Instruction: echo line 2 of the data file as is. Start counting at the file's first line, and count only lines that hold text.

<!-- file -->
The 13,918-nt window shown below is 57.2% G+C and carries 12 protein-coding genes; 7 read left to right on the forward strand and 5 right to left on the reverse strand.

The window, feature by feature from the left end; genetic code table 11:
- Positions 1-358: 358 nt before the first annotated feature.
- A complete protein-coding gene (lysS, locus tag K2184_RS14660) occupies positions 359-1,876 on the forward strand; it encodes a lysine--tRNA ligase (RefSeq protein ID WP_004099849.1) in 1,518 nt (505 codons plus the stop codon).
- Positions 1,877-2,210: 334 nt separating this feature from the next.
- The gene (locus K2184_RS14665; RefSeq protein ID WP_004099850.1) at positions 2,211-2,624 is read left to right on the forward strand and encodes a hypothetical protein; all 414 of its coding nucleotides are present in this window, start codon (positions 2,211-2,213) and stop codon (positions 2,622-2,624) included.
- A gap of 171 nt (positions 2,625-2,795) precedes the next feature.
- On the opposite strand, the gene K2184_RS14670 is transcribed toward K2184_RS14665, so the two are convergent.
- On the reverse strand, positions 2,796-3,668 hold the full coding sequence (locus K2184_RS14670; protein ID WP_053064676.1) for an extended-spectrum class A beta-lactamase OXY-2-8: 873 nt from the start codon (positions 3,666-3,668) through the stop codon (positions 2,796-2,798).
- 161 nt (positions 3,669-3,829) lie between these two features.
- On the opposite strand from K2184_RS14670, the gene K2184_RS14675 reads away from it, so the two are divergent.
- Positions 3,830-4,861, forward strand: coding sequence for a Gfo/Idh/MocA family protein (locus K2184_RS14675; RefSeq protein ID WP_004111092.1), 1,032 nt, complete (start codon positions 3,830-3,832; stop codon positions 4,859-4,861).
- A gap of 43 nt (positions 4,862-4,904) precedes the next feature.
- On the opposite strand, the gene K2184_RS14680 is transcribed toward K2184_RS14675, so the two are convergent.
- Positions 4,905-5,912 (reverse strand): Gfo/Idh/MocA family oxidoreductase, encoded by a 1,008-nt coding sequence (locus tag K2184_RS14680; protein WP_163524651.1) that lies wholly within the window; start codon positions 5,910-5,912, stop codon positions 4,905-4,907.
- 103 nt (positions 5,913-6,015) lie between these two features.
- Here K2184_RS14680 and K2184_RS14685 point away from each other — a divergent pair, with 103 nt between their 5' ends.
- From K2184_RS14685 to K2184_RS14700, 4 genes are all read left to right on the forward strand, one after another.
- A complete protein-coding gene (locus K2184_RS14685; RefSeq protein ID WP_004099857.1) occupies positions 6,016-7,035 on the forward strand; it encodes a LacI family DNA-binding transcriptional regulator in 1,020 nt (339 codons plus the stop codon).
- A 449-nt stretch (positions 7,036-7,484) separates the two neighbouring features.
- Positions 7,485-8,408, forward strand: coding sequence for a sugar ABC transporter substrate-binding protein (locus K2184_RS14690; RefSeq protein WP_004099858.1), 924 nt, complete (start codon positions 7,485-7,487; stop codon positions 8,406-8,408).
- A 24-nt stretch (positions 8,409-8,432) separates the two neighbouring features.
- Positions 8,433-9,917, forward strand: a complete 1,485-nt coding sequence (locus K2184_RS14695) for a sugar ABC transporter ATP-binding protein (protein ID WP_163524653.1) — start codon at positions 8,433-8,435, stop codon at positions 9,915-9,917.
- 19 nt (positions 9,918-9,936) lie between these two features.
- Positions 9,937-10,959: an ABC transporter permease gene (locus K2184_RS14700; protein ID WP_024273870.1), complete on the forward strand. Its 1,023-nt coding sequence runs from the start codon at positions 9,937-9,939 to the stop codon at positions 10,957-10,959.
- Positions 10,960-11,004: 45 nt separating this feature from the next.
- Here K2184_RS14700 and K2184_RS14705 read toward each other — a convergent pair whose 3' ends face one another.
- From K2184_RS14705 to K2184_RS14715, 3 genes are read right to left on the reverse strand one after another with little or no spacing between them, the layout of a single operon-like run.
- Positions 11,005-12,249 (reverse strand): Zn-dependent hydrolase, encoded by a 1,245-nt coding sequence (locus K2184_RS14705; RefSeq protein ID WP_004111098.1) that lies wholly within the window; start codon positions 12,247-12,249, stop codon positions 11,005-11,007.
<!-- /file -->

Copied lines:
The window, feature by feature from the left end; genetic code table 11: